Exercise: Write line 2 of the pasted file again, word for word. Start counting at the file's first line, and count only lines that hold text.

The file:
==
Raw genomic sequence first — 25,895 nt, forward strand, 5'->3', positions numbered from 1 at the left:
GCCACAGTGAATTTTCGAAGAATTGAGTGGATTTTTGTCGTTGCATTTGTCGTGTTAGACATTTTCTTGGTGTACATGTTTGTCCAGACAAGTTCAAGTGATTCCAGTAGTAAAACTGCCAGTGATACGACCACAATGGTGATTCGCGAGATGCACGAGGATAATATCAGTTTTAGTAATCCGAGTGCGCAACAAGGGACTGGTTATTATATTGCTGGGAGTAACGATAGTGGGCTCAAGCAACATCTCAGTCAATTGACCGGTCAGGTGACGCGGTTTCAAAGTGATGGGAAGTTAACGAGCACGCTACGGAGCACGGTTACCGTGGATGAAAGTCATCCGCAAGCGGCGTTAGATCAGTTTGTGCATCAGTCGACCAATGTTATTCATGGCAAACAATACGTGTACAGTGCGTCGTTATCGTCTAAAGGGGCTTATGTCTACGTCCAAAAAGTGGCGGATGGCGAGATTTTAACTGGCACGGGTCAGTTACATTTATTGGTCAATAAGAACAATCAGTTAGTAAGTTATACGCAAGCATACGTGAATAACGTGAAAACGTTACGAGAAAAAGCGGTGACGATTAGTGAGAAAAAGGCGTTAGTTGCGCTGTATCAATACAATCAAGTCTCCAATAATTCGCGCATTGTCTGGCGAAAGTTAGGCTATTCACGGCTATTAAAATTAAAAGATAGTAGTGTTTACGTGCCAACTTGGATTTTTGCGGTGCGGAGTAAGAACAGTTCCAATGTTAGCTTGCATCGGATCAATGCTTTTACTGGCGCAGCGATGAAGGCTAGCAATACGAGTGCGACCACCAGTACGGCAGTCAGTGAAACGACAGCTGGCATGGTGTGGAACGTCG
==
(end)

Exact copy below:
GCCACAGTGAATTTTCGAAGAATTGAGTGGATTTTTGTCGTTGCATTTGTCGTGTTAGACATTTTCTTGGTGTACATGTTTGTCCAGACAAGTTCAAGTGATTCCAGTAGTAAAACTGCCAGTGATACGACCACAATGGTGATTCGCGAGATGCACGAGGATAATATCAGTTTTAGTAATCCGAGTGCGCAACAAGGGACTGGTTATTATATTGCTGGGAGTAACGATAGTGGGCTCAAGCAACATCTCAGTCAATTGACCGGTCAGGTGACGCGGTTTCAAAGTGATGGGAAGTTAACGAGCACGCTACGGAGCACGGTTACCGTGGATGAAAGTCATCCGCAAGCGGCGTTAGATCAGTTTGTGCATCAGTCGACCAATGTTATTCATGGCAAACAATACGTGTACAGTGCGTCGTTATCGTCTAAAGGGGCTTATGTCTACGTCCAAAAAGTGGCGGATGGCGAGATTTTAACTGGCACGGGTCAGTTACATTTATTGGTCAATAAGAACAATCAGTTAGTAAGTTATACGCAAGCATACGTGAATAACGTGAAAACGTTACGAGAAAAAGCGGTGACGATTAGTGAGAAAAAGGCGTTAGTTGCGCTGTATCAATACAATCAAGTCTCCAATAATTCGCGCATTGTCTGGCGAAAGTTAGGCTATTCACGGCTATTAAAATTAAAAGATAGTAGTGTTTACGTGCCAACTTGGATTTTTGCGGTGCGGAGTAAGAACAGTTCCAATGTTAGCTTGCATCGGATCAATGCTTTTACTGGCGCAGCGATGAAGGCTAGCAATACGAGTGCGACCACCAGTACGGCAGTCAGTGAAACGACAGCTGGCATGGTGTGGAACGTCG